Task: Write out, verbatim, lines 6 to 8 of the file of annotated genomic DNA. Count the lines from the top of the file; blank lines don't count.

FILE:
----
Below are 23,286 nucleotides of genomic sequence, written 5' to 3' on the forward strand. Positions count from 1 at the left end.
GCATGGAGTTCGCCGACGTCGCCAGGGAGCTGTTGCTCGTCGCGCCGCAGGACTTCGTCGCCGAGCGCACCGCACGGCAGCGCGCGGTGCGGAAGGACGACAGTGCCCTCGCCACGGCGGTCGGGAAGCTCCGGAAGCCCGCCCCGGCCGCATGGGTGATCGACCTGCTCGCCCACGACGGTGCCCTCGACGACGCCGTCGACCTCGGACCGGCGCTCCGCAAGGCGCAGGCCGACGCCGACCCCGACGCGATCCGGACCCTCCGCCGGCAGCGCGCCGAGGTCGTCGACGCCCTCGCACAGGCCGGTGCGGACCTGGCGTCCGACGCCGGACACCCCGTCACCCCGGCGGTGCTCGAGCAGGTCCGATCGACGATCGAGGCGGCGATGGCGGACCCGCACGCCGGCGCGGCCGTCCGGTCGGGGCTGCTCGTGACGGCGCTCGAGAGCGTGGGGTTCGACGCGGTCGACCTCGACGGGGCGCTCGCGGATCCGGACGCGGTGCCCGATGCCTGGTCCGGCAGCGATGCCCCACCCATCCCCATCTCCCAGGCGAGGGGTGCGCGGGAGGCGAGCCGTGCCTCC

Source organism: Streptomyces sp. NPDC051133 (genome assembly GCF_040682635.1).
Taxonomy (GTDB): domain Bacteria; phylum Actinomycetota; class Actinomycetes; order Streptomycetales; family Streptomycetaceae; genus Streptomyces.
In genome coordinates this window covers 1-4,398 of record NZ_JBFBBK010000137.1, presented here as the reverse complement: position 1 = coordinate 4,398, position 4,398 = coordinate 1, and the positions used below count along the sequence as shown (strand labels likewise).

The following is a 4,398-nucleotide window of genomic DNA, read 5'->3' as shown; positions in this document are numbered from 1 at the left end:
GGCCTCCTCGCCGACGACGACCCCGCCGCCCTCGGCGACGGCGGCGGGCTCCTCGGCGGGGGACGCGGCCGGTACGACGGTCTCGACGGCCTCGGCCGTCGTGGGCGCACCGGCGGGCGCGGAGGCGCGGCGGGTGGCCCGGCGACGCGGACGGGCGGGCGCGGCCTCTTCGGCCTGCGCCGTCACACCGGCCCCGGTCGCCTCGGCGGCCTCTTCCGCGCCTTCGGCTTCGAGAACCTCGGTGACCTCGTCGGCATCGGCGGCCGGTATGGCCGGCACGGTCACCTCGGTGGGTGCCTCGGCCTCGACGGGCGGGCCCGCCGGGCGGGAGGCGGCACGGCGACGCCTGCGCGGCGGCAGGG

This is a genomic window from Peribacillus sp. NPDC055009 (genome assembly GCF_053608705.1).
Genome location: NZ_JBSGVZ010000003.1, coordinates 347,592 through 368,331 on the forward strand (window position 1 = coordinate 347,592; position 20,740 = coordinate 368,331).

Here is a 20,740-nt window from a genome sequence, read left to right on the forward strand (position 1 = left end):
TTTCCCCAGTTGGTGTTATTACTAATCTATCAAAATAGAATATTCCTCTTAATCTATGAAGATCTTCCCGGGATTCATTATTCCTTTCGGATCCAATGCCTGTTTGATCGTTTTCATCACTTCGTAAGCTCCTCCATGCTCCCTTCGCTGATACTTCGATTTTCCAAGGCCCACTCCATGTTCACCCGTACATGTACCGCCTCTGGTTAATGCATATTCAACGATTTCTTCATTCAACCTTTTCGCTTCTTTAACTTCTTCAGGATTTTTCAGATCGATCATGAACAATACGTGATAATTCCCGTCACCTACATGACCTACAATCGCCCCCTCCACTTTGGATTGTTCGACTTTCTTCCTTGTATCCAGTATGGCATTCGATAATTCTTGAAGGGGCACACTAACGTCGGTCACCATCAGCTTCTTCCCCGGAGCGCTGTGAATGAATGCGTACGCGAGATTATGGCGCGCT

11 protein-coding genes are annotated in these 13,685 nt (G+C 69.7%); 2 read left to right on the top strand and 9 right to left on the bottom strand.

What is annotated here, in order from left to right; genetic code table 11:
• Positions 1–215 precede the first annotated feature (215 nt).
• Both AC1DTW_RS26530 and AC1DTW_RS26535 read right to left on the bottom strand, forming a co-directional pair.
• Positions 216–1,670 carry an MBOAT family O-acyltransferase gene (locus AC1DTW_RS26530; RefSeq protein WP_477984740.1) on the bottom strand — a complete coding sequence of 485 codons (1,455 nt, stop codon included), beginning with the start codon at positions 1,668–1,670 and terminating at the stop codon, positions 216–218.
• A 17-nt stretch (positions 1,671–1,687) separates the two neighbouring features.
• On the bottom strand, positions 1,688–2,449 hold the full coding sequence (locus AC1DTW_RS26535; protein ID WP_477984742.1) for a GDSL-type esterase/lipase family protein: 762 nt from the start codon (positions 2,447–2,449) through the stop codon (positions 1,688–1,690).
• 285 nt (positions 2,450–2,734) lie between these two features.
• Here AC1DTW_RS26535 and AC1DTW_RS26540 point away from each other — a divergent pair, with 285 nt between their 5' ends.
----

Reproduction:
The following is a 4,398-nucleotide window of genomic DNA, read 5'->3' as shown; positions in this document are numbered from 1 at the left end:
GGCCTCCTCGCCGACGACGACCCCGCCGCCCTCGGCGACGGCGGCGGGCTCCTCGGCGGGGGACGCGGCCGGTACGACGGTCTCGACGGCCTCGGCCGTCGTGGGCGCACCGGCGGGCGCGGAGGCGCGGCGGGTGGCCCGGCGACGCGGACGGGCGGGCGCGGCCTCTTCGGCCTGCGCCGTCACACCGGCCCCGGTCGCCTCGGCGGCCTCTTCCGCGCCTTCGGCTTCGAGAACCTCGGTGACCTCGTCGGCATCGGCGGCCGGTATGGCCGGCACGGTCACCTCGGTGGGTGCCTCGGCCTCGACGGGCGGGCCCGCCGGGCGGGAGGCGGCACGGCGACGCCTGCGCGGCGGCAGGG

This is a genomic window from Peribacillus sp. NPDC055009 (genome assembly GCF_053608705.1).